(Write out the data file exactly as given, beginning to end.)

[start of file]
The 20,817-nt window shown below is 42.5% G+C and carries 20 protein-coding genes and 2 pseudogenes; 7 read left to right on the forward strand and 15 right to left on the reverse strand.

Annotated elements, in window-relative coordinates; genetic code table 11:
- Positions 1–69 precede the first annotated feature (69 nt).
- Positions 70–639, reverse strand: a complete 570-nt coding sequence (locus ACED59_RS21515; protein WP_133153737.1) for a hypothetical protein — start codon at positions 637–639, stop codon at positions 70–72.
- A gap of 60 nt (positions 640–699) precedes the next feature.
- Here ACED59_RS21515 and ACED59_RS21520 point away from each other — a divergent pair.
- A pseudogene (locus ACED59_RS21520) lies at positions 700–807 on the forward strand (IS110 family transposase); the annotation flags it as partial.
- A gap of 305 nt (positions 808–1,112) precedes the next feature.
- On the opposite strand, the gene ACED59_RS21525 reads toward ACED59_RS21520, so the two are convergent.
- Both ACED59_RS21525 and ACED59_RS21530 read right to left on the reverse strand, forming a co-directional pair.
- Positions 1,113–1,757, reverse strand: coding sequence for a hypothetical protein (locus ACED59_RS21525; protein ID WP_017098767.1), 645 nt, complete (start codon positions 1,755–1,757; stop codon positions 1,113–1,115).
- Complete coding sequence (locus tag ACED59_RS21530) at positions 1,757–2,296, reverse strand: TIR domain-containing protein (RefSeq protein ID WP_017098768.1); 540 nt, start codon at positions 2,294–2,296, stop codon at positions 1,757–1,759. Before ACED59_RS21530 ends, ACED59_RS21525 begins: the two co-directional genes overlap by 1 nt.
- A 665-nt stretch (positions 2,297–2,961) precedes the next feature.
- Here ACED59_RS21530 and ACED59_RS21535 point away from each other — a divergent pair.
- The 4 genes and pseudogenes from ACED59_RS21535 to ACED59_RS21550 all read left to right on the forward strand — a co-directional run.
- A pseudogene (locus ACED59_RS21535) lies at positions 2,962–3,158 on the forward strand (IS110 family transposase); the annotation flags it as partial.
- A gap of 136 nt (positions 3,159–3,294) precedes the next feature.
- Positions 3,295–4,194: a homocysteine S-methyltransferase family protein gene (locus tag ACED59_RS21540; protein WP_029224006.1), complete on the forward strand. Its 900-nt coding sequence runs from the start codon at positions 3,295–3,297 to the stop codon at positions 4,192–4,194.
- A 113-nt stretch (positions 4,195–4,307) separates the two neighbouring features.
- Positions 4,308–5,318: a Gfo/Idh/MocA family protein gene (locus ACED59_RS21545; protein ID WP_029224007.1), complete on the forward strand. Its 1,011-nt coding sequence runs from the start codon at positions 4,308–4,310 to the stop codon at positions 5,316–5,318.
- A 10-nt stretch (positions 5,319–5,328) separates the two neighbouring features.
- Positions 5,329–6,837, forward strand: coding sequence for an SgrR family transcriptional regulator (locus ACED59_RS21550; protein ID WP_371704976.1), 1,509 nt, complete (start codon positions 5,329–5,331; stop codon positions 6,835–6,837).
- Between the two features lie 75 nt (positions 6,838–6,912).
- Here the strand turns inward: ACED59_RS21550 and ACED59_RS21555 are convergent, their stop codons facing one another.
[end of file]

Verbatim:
The 20,817-nt window shown below is 42.5% G+C and carries 20 protein-coding genes and 2 pseudogenes; 7 read left to right on the forward strand and 15 right to left on the reverse strand.

Annotated elements, in window-relative coordinates; genetic code table 11:
- Positions 1–69 precede the first annotated feature (69 nt).
- Positions 70–639, reverse strand: a complete 570-nt coding sequence (locus ACED59_RS21515; protein WP_133153737.1) for a hypothetical protein — start codon at positions 637–639, stop codon at positions 70–72.
- A gap of 60 nt (positions 640–699) precedes the next feature.
- Here ACED59_RS21515 and ACED59_RS21520 point away from each other — a divergent pair.
- A pseudogene (locus ACED59_RS21520) lies at positions 700–807 on the forward strand (IS110 family transposase); the annotation flags it as partial.
- A gap of 305 nt (positions 808–1,112) precedes the next feature.
- On the opposite strand, the gene ACED59_RS21525 reads toward ACED59_RS21520, so the two are convergent.
- Both ACED59_RS21525 and ACED59_RS21530 read right to left on the reverse strand, forming a co-directional pair.
- Positions 1,113–1,757, reverse strand: coding sequence for a hypothetical protein (locus ACED59_RS21525; protein ID WP_017098767.1), 645 nt, complete (start codon positions 1,755–1,757; stop codon positions 1,113–1,115).
- Complete coding sequence (locus tag ACED59_RS21530) at positions 1,757–2,296, reverse strand: TIR domain-containing protein (RefSeq protein ID WP_017098768.1); 540 nt, start codon at positions 2,294–2,296, stop codon at positions 1,757–1,759. Before ACED59_RS21530 ends, ACED59_RS21525 begins: the two co-directional genes overlap by 1 nt.
- A 665-nt stretch (positions 2,297–2,961) precedes the next feature.
- Here ACED59_RS21530 and ACED59_RS21535 point away from each other — a divergent pair.
- The 4 genes and pseudogenes from ACED59_RS21535 to ACED59_RS21550 all read left to right on the forward strand — a co-directional run.
- A pseudogene (locus ACED59_RS21535) lies at positions 2,962–3,158 on the forward strand (IS110 family transposase); the annotation flags it as partial.
- A gap of 136 nt (positions 3,159–3,294) precedes the next feature.
- Positions 3,295–4,194: a homocysteine S-methyltransferase family protein gene (locus tag ACED59_RS21540; protein WP_029224006.1), complete on the forward strand. Its 900-nt coding sequence runs from the start codon at positions 3,295–3,297 to the stop codon at positions 4,192–4,194.
- A 113-nt stretch (positions 4,195–4,307) separates the two neighbouring features.
- Positions 4,308–5,318: a Gfo/Idh/MocA family protein gene (locus ACED59_RS21545; protein ID WP_029224007.1), complete on the forward strand. Its 1,011-nt coding sequence runs from the start codon at positions 4,308–4,310 to the stop codon at positions 5,316–5,318.
- A 10-nt stretch (positions 5,319–5,328) separates the two neighbouring features.
- Positions 5,329–6,837, forward strand: coding sequence for an SgrR family transcriptional regulator (locus ACED59_RS21550; protein ID WP_371704976.1), 1,509 nt, complete (start codon positions 5,329–5,331; stop codon positions 6,835–6,837).
- Between the two features lie 75 nt (positions 6,838–6,912).
- Here the strand turns inward: ACED59_RS21550 and ACED59_RS21555 are convergent, their stop codons facing one another.